Friday, August 17, 2012

The Rights Stuff

I love to read about the business of show business. Below is an article depicting who has the rights to tell certain stories, specifically Marvel stories.

'Daredevil' falling back to Marvel
No extension for Fox; Carnahan's take 'up in smoke'
By Rachel Abrams, Variety

With its extension request rejected, 20th Century Fox will have no choice but to allow the rights to "Daredevil" to go back to Marvel, marking the second major character to revert back to the superhero shingle since Disney bought it in 2009.

Under the current terms of the agreement, Fox has to put the pic into production by Oct. 10. But late Monday night, Joe Carnahan, Fox's pick to direct the film, indicated that the actioner wasn't happening at the studio.

"Think my idea for a certain retro, red-suited, Serpico-styled superhero went up in smoke today kids," Carnahan tweeted, followed by "We shall see. Time is NOT on anyone's side."

Marvel will regain control of the character sometime after the October deadline passes, according to sources with knowledge of the situation.

The Punisher, which had been at Lionsgate, marked the first character to revert to Marvel since its 2009 sale to Disney. The Mouse House cannot exploit characters including Spider-Man, Venom, Ghost Rider, the X-Men, Wolverine, Fantastic Four, the Silver Surfer, Elektra and Deadpool because the those characters were already licensed to other studios. Rights-holders that can prove films are in active development retain those rights in perpetuity.

Marvel began fully financing its own slate of projects in 2005, beginning with "The Incredible Hulk" and "Iron Man." Before that, Marvel licensed its characters out to other studios, with vampire hunter Blade the first to get the bigscreen treatment by New Line in 1998.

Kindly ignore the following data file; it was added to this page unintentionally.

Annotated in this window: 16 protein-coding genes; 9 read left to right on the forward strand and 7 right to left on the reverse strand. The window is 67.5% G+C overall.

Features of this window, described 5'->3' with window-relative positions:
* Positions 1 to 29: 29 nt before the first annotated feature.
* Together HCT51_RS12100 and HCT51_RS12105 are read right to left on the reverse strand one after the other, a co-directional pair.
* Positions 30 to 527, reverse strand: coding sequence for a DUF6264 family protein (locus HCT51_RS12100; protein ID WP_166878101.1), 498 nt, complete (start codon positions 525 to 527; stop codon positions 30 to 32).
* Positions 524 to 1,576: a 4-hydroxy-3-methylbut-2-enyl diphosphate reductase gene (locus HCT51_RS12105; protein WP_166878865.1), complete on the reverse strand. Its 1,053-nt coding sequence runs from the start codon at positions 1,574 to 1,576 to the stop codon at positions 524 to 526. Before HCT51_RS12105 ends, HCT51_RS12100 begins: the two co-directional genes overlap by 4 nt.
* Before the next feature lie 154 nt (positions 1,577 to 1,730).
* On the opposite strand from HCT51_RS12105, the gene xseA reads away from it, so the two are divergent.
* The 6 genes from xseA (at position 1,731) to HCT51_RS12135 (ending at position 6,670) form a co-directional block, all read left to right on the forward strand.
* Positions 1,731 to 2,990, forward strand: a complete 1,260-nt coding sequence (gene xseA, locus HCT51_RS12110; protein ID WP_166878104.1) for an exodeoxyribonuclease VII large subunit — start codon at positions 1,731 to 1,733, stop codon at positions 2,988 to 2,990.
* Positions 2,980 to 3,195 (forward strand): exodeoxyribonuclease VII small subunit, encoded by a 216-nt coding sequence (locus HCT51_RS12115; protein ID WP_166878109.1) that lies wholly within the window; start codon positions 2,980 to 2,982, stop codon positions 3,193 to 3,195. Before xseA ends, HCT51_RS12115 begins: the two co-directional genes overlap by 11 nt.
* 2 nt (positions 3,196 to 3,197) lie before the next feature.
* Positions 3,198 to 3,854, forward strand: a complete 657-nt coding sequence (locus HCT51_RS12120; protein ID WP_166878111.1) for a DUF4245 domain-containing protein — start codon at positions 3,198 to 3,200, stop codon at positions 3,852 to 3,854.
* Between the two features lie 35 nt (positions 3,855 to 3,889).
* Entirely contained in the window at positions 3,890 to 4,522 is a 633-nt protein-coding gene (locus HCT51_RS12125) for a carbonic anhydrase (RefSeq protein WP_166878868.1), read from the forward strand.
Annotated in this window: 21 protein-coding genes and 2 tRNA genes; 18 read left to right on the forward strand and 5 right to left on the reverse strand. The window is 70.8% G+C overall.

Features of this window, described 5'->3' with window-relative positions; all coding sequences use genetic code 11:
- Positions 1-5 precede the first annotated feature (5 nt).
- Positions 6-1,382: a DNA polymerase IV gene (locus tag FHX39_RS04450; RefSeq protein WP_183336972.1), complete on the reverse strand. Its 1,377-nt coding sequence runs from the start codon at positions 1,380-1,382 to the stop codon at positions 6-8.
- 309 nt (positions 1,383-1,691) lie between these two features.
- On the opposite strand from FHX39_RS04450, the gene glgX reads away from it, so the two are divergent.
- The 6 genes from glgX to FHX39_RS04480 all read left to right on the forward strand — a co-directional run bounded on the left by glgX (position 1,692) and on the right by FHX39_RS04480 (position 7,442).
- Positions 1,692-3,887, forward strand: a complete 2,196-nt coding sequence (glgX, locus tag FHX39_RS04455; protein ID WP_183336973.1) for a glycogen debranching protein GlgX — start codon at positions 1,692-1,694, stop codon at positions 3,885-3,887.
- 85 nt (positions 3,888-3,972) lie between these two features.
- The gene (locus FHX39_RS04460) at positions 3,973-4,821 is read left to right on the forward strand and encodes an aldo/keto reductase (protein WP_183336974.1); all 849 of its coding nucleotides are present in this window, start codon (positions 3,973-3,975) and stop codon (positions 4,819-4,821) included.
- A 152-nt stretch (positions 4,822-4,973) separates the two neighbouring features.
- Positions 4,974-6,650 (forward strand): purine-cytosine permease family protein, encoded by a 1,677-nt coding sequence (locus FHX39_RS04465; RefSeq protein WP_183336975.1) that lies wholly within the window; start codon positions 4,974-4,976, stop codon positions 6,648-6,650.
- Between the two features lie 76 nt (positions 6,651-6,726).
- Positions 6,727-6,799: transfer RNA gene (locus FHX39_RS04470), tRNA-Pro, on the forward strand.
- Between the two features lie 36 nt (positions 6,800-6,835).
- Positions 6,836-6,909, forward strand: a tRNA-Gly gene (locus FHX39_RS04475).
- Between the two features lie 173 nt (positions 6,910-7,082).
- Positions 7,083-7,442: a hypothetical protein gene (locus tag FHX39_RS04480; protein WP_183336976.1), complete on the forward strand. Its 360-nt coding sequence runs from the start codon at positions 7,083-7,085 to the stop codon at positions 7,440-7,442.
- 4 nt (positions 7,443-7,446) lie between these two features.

Marvel licensed Spider-Man to Sony in 1999, while Thor had once been set up at Sony before Paramount picked up the rights in 2006.

As John Couture at VideoETA points out "The studios that option these rights own them in perpetuity as long as they prove that they have a film in production every so many years. This is the primary reason that Sony rebooted The Amazing Spider-Man, so that the rights to the character would not revert back to Marvel."

"As proof of concept (and awesomeness) Carnahan turned to Twitter and YouTube to show off two sizzle reels that he created. (For Daredevil) They are both very similar, but the NC-17 version contains a lot more violence and really shows the dark places Carnahan was set to take this character." Read the full VideoETA with VIDEO here

Even though Joe Carnahan is not going to make the picture with Fox he didn't develop the picture for free. I'm sure he got a nice "development deal" sum to develop the Daredevil picture. I don't have any citation to back that up, but those type of deals are "par the course" in the Hollywood. Of course they hope your work is realized, but if it doesn't you still get paid.

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